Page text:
In Syria, aid agencies unable to evacuate wounded from Homs
Aid agencies were unable to evacuate any people Saturday from a battle-scarred neighborhood in the central Syrian city of Homs, one day after the United States and other nations demanded that President Bashar Assad allow humanitarian aid into strife-ridden Syria.
Among the injured still stranded in Homs’ Baba Amr district were a pair of Western journalists, Edith Bouvier of the French daily Le Figaro and Paul Conroy of the Sunday Times of London. Both suffered leg injuries in a shelling attack Wednesday that killed two other Western journalists.
Meanwhile, an opposition group reported at least 75 people were killed across Syria on Saturday, including 31 in Homs, a focal point of the almost yearlong rebellion against Assad. The figures from the Local Coordination Committees, an opposition network, could not be independently verified because journalists’ access to Syria is limited.
The continuing violence comes as Syria prepares for a nationwide referendum Sunday on a new constitution that is the centerpiece of what the government calls its political reform plan after four decades of Assad family rule.
Syrian authorities have provided few details on how the voting is to proceed in a nation where clashes are a daily occurrence and armed rebels have seized control of many towns and neighborhoods. The two major cities, Damascus and Aleppo, remain relatively free of conflict.
Despite the escalating violence, many Syrians in the two cities and elsewhere still support Assad, fearing that his ouster could lead to Iraq-style chaos and sectarian bloodletting.
Opposition groups seeking Assad’s exit have called for a boycott of the referendum. White House Press Secretary Jay Carney ridiculed the initiative as “laughable.” But Russia and Iran, two Syrian allies, have lauded the constitutional overhaul.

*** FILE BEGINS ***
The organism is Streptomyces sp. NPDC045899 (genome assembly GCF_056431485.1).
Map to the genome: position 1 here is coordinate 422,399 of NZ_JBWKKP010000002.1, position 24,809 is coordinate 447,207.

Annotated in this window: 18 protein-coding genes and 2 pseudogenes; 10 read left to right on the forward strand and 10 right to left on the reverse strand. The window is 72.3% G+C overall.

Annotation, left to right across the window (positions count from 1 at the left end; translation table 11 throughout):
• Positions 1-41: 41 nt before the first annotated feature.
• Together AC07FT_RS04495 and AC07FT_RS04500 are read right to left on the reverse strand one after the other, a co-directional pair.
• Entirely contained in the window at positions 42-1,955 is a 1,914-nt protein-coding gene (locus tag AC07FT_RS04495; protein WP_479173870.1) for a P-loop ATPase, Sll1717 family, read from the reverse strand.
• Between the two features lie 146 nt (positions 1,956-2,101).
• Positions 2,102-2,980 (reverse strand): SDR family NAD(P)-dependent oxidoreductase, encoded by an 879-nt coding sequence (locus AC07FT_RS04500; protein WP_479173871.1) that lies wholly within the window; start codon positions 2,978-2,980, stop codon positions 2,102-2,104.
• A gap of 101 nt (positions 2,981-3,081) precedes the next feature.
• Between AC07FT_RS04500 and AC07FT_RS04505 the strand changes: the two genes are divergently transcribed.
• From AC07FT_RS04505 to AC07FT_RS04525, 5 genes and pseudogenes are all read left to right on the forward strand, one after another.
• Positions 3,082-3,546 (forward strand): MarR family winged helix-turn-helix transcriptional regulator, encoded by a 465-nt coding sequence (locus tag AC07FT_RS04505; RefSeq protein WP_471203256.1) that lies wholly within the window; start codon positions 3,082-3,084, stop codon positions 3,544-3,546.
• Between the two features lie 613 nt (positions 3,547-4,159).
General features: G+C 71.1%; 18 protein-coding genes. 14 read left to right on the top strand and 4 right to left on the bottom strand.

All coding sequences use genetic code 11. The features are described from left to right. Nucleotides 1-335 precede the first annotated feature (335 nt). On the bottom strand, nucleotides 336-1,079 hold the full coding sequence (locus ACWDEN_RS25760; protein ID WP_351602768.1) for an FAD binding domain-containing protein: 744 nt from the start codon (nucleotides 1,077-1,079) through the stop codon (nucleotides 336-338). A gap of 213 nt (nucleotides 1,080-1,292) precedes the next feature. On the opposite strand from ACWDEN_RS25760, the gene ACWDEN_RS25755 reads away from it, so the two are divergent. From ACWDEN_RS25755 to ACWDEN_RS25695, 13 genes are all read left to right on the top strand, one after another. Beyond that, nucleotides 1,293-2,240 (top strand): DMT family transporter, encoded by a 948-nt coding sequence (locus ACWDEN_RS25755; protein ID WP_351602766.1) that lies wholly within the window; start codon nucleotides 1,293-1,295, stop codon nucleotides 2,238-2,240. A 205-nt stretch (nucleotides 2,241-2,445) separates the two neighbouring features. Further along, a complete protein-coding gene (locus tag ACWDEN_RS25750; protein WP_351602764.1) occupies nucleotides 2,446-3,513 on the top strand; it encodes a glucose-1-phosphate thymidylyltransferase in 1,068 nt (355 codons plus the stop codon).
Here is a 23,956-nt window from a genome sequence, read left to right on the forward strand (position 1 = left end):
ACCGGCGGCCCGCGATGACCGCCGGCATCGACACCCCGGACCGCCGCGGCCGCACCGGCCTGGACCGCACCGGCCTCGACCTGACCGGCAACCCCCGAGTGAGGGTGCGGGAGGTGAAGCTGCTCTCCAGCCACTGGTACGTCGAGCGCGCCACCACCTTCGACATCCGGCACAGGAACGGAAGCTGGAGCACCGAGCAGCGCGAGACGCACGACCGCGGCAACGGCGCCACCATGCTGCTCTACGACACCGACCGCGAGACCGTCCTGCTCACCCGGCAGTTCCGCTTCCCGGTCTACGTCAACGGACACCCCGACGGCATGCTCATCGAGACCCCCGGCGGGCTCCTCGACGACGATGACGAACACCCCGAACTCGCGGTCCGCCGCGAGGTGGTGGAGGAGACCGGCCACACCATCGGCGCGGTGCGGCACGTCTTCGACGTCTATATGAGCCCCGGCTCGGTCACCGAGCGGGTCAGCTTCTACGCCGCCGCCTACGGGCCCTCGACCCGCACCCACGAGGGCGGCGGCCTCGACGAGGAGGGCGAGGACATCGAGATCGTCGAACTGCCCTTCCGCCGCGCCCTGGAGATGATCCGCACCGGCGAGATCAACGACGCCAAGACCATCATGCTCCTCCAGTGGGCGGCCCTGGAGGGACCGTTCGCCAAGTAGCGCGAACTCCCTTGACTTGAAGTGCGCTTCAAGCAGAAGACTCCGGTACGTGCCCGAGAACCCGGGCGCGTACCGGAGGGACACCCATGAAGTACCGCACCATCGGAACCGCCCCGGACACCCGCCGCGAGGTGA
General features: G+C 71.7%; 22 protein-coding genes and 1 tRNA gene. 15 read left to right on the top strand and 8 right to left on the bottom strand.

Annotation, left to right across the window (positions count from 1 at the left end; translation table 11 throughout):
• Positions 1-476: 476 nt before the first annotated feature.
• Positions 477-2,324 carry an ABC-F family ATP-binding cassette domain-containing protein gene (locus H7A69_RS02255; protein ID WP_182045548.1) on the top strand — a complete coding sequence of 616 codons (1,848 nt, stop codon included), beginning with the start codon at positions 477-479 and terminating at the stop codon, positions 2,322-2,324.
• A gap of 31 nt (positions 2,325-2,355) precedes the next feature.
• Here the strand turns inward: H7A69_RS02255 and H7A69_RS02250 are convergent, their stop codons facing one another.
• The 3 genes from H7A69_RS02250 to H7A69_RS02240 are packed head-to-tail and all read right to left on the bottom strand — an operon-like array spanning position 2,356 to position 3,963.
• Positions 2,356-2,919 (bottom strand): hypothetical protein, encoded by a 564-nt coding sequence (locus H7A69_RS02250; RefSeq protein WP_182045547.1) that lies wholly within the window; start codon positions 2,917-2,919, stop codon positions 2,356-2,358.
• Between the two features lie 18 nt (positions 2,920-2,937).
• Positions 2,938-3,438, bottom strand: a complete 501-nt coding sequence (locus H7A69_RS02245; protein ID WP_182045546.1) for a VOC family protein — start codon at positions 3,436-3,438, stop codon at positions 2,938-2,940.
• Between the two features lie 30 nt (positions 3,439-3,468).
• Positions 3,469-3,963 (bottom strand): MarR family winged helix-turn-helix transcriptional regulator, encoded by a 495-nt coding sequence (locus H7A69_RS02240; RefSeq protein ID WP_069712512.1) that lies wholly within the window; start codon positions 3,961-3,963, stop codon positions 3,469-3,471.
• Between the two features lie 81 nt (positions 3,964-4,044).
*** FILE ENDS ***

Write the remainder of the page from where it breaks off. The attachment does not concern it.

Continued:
A joint effort by the International Committee of the Red Cross and the Syrian Arab Red Crescent resulted in a temporary cease-fire Friday and the evacuation of 27 civilians, including seven described as seriously injured, from the Baba Amr neighborhood of Homs. That raised hope that the injured journalists stranded there might be among the next to leave.
But aid groups were unable to work out an arrangement after extensive discussions with both government and opposition representatives, said Saleh Dabbakeh, a spokesman in Damascus for the Red Cross.
“We kept negotiating all day long, but unfortunately the negotiations did not lead to anything,” Dabbakeh said by telephone from the Syrian capital.
He declined to provide more details on what sticking points were blocking ambulances’ access. But it seemed clear that extensive behind-the-scenes efforts to arrange the evacuation of the Western journalists had bogged down amid an atmosphere of hostility and distrust.
The official Syrian Arab News Agency said “armed groups” in Homs had declined to “hand over” the Western press contingent and the remains of Marie Colvin, 56, a U.S. citizen who wrote for the Sunday Times of London, and Remi Ochlik, 28, a French photographer. Some news services reported that the bodies of the two journalists were to be buried in Homs.
The opposition says Baba Amr and other pro-rebel districts have been under government shelling for three weeks, leaving hundreds of civilians dead. The government blames “terrorists” for the bombardment.
Probably complicating matters is the fact that the Western journalists represent nations — the U.S., Britain and France — whose leaders have called for Assad to step down.
The three countries are prominent members of the so-called Friends of Syria group that met Friday in Tunis, the Tunisian capital, and, among other things, called on the Syrian government to immediately permit humanitarian agencies to deliver vital relief in Syria.
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